• Transport: by car, because the buses to some villages go once a day. You can also take public transportation, but then the route will be slightly shorter to the larger (but also very beautiful) towns.
  • Bonus: you’ll partly drive along the Alsace Wine Route, so get ready to taste some great local wines.
  • Best season : summer or, better yet, golden autumn (October), when the vineyards are yellow and the cellars are full of young wine.

Route around Alsace:

Thanks to the short distance of the route, you can also stop in just a couple of towns, and from there you can already make radial trips around the area. Most of the “good stuff” is concentrated around Colmar, but there are also some very worthwhile places near Strasbourg.

Day 1: Strasbourg (UNESCO)

Strasbourg, the main city of Alsace, shows you lots of different faces: the old half-timbered houses of the “Petite France” blend in with the rugged German architecture of the German annexation period, while the modern buildings of the European quarter await you just far away. Take a day out of this city with a canal tour and a climb up the cathedral tower, once the tallest building in Christendom!

Strömö Island.

Strasbourg - Alsace travel guide

Day 2: Haguenau, Hunspach

Haguenau is the gateway to North Alsace, and with its 35,000 inhabitants it is one of the largest cities in the region. Haguenau is bordered by the two villages of Betschdorf and Soufflenheim, which are well known for their ceramics. You can learn the secrets of making pottery from the clay by visiting the workshops. In addition, there are traditional Alsatian half-timbered houses and a historical monument in the form of the Maginot Line.

If you wish you can also stop at Hunspach, one of the most beautiful towns in France, though it is not so distinguished by its architecture and atmosphere, and loses out to Hagnault.

Day 3: Obernai, Chateau Haut-Koenigsbourg, Bergheim

Obernai is one of the most beautiful towns in Alsace and is sure to charm you with its ancient streets framed by colorful half-timbered houses. Due to the small size of the city, you can walk around it up and down in two hours, and spend another hour eating lunch on the central square and admiring the picturesque ensemble of houses.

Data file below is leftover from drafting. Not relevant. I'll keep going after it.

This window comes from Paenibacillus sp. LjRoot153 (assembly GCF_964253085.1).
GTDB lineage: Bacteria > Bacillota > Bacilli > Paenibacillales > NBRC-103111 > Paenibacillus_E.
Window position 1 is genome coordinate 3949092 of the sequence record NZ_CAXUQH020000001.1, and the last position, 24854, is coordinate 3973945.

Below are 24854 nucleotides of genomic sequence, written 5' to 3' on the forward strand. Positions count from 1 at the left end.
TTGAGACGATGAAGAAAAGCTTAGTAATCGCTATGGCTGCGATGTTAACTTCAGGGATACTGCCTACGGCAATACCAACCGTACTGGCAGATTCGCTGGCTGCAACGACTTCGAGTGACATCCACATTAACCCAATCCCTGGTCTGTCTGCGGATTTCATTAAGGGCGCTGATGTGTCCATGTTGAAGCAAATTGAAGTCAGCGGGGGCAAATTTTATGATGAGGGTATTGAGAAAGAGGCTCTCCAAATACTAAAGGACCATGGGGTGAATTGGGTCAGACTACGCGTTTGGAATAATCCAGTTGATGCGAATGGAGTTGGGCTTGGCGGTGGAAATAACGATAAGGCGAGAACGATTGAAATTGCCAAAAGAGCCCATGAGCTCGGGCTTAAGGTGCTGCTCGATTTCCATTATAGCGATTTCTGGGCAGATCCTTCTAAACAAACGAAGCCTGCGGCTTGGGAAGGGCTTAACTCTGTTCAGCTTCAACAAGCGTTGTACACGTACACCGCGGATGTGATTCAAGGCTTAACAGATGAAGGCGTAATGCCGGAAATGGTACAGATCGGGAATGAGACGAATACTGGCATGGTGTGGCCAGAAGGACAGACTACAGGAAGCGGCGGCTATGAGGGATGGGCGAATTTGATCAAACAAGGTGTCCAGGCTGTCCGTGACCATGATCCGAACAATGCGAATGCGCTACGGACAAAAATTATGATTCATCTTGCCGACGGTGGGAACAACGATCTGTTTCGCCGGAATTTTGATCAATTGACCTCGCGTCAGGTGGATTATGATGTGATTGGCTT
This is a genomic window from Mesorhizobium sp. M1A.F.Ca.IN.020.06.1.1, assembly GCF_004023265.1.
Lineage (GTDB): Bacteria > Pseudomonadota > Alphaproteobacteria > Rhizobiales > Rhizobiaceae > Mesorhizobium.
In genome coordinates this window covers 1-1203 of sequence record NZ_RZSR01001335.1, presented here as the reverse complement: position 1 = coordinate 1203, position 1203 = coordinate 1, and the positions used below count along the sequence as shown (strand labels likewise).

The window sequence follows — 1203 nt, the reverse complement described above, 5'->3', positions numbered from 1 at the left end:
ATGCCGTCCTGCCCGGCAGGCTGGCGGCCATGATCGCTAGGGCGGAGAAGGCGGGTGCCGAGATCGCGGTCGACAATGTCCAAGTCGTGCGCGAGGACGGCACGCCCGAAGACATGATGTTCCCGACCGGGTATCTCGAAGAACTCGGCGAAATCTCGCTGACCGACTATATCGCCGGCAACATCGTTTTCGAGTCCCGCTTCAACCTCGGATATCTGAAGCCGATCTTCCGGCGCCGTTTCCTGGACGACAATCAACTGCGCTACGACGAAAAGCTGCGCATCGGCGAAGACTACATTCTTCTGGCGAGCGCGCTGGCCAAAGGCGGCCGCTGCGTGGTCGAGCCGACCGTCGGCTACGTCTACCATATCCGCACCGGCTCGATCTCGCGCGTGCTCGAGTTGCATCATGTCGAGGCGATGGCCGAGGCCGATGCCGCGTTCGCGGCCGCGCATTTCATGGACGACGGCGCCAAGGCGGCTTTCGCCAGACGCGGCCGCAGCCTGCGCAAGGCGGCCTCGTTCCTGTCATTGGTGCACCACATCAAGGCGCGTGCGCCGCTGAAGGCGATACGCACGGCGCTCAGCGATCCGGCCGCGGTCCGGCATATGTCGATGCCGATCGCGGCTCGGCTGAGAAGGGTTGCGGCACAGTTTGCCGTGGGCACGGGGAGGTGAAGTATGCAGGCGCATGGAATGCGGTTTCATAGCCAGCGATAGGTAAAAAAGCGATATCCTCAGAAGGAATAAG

The Alsace Wine Route

And you can continue your trip to the most spectacular castle of the region – At Königsberg. The characteristic rather for Germany view of the castle is supplemented by panoramic views of the surroundings and interesting halls with hunting trophies.

Château du Haut-Koenigsbourg

You can end the day in the quiet but picturesque town of Bergheim, halfway to the next towns for tomorrow.

Day 4: Ribeauville , Hunawihr, Riquewihr

Days 4 and 5 of the Alsace itinerary are devoted to wine towns and villages. You can start the day with a visit to Ribeauville, a stunningly beautiful town framed by the ruins of three castles (you can climb up a couple of them to admire the surrounding views and the panorama of the city). Conveniently, you can also get to Riboville by public transport. Do not miss the opportunity to visit a couple or three wine cellars to taste the local wines.

Arctic Spitsbergen

Ribeauville, Alsace, France - Alsace Wine Route

Then the road goes through the village of Unavir (among the most beautiful in France), which stands out especially for its wines (I would say more than the architecture).

Hunawihr attractions in Alsace, wine road, the most beautiful villages in France

And then there’s the most popular little town, Riquewihr, whose colorful half-timbered houses have captured the hearts of so many tourists. Rikvir’s Christmas market draws so many people that there are jams of cars parked even in the vineyards. But in the other season there are also quite a lot of people here, so that in the evening during the holidays there may not even be a seat available in the restaurant!

Riquewihr, Alsace, France - attractions, travel guide for Alsace and France

Day 5: Kaysersberg, Eguisheim

The itinerary is coming to an end and the number of beauties is increasing. On day 5, the town of Kaysersberg, with its castle ruins lost in the vineyards, and my favorite Egisheim with its characteristic central street system, in the center of which you will find a beautiful square with a castle (Château d’Eguisheim (Bas-Eguisheim)) and the fountain of the Pope. And it is here, in the most charming yellow house, they sell the best (to my taste) Crémant d’Alsace. Here, in Aegisheim, is the largest wine producer of the region – Wolfberger. It is his products that are more likely to be found on supermarket shelves outside of Alsace.

Aegisheim sights.

Day 6: Colmar

The conclusion of the 6-day itinerary in Alsace is the capital of the department of Upper Rhine, Colmar. The area of colorful fishermen’s houses, the “Little Venice” of Alsace, is combined with a magnificent ensemble of medieval houses, which look especially charming during the Christmas markets. At other times too, however, these houses with their carved wood details leave no one indifferent.

( No ratings yet )
Like this post? Please share to your friends:
Leave a Reply

;-) :| :x :twisted: :smile: :shock: :sad: :roll: :razz: :oops: :o :mrgreen: :lol: :idea: :grin: :evil: :cry: :cool: :arrow: :???: :?: :!: